An illuminating exploration of the new frontiers—and unsettled geographical, temporal, and thematic borders—of early modern European history.
The study of early modern Europe has long been the source of some of the most creative and influential movements in historical scholarship. New Horizons for Early Modern European Scholarship explores recent developments in historiography both to exhibit the field's continuing vibrancy and to highlight emerging challenges to long-assumed truths. Essays examine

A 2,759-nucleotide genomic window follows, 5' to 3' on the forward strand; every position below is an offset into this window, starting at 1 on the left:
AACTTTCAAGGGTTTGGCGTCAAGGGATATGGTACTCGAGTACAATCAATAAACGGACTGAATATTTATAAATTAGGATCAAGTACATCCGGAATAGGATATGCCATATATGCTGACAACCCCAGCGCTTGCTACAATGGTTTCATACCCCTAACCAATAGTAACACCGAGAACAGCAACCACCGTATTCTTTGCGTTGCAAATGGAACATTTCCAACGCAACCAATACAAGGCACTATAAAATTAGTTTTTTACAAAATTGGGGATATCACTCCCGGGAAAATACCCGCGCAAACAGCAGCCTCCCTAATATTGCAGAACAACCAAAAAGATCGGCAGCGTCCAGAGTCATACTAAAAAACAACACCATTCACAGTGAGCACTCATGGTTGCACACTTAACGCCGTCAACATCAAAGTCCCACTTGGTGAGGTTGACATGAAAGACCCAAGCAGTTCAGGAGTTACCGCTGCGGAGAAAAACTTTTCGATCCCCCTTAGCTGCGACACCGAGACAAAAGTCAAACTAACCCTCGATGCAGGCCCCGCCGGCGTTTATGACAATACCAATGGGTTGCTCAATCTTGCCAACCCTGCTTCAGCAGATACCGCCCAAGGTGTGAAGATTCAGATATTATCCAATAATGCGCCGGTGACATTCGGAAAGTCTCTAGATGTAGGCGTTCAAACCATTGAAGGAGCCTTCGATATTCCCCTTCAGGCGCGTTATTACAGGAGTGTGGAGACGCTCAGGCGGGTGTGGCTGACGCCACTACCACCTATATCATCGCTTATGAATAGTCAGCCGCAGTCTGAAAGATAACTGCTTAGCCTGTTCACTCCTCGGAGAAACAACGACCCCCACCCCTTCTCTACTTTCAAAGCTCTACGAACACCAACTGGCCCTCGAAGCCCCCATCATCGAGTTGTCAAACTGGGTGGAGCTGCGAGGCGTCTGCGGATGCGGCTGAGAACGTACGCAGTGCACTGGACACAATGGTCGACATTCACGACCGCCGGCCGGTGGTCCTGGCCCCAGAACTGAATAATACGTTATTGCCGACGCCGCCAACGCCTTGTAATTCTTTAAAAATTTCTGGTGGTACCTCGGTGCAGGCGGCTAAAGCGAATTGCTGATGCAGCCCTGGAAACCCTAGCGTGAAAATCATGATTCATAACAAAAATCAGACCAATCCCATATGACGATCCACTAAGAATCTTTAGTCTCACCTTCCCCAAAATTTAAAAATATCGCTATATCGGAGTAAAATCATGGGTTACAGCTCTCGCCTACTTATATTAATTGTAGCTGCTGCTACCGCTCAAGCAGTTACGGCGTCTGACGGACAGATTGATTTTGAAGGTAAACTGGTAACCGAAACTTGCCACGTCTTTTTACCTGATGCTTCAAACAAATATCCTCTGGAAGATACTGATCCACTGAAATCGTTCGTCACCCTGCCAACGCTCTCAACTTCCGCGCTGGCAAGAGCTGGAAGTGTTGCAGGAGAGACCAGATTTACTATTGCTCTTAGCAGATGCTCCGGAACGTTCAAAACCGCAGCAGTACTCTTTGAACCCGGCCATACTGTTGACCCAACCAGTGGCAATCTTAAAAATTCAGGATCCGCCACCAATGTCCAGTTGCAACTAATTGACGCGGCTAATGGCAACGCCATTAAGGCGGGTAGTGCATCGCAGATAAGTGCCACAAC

• how key ideas and intellectual practices arose, circulated through scholarly culture, and gave way to subsequent forms
• Europe's transforming relationship with Asia, the Americas, Africa, and the rest of the world
• how overlooked evidence illuminates vital but obscured people, practices, and objects
• connections between disciplines, types of sources, time periods, and places
Opening up emerging possibilities, this book demonstrates that early modern European scholarship remains a source for groundbreaking historical insights and methodologies that would benefit the study of any time and place.
Contributors: Alexander Bevilacqua, Ann Blair, Daniela Bleichmar, William J. Bulman, Frederic Clark, Anthony Grafton, Jill Kraye, Yuen-Gen Liang, Elizabeth McCahill, Nicholas Popper, Amanda Wunder
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